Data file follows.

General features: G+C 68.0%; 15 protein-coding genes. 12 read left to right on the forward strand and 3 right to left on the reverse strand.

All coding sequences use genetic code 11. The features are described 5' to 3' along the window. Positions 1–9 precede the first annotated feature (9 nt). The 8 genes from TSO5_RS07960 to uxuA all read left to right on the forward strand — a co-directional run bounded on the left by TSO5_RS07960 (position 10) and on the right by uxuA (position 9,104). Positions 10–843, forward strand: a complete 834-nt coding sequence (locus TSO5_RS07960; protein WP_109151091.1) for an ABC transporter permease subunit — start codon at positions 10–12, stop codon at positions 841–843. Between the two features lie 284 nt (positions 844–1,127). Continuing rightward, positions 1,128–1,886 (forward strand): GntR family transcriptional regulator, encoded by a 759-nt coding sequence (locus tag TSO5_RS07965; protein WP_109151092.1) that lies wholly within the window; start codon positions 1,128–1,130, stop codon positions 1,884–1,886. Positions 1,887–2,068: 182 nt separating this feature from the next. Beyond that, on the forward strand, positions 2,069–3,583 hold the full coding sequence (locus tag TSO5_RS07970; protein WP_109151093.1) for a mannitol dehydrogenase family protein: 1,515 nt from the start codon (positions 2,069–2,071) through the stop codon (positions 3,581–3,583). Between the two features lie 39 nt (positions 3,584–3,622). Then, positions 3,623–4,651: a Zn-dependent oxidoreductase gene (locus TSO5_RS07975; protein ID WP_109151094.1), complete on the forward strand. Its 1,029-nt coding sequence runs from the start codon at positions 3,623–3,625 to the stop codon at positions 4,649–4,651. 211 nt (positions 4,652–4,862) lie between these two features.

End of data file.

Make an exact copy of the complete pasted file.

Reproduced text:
General features: G+C 68.0%; 15 protein-coding genes. 12 read left to right on the forward strand and 3 right to left on the reverse strand.

All coding sequences use genetic code 11. The features are described 5' to 3' along the window. Positions 1–9 precede the first annotated feature (9 nt). The 8 genes from TSO5_RS07960 to uxuA all read left to right on the forward strand — a co-directional run bounded on the left by TSO5_RS07960 (position 10) and on the right by uxuA (position 9,104). Positions 10–843, forward strand: a complete 834-nt coding sequence (locus TSO5_RS07960; protein WP_109151091.1) for an ABC transporter permease subunit — start codon at positions 10–12, stop codon at positions 841–843. Between the two features lie 284 nt (positions 844–1,127). Continuing rightward, positions 1,128–1,886 (forward strand): GntR family transcriptional regulator, encoded by a 759-nt coding sequence (locus tag TSO5_RS07965; protein WP_109151092.1) that lies wholly within the window; start codon positions 1,128–1,130, stop codon positions 1,884–1,886. Positions 1,887–2,068: 182 nt separating this feature from the next. Beyond that, on the forward strand, positions 2,069–3,583 hold the full coding sequence (locus tag TSO5_RS07970; protein WP_109151093.1) for a mannitol dehydrogenase family protein: 1,515 nt from the start codon (positions 2,069–2,071) through the stop codon (positions 3,581–3,583). Between the two features lie 39 nt (positions 3,584–3,622). Then, positions 3,623–4,651: a Zn-dependent oxidoreductase gene (locus TSO5_RS07975; protein ID WP_109151094.1), complete on the forward strand. Its 1,029-nt coding sequence runs from the start codon at positions 3,623–3,625 to the stop codon at positions 4,649–4,651. 211 nt (positions 4,652–4,862) lie between these two features.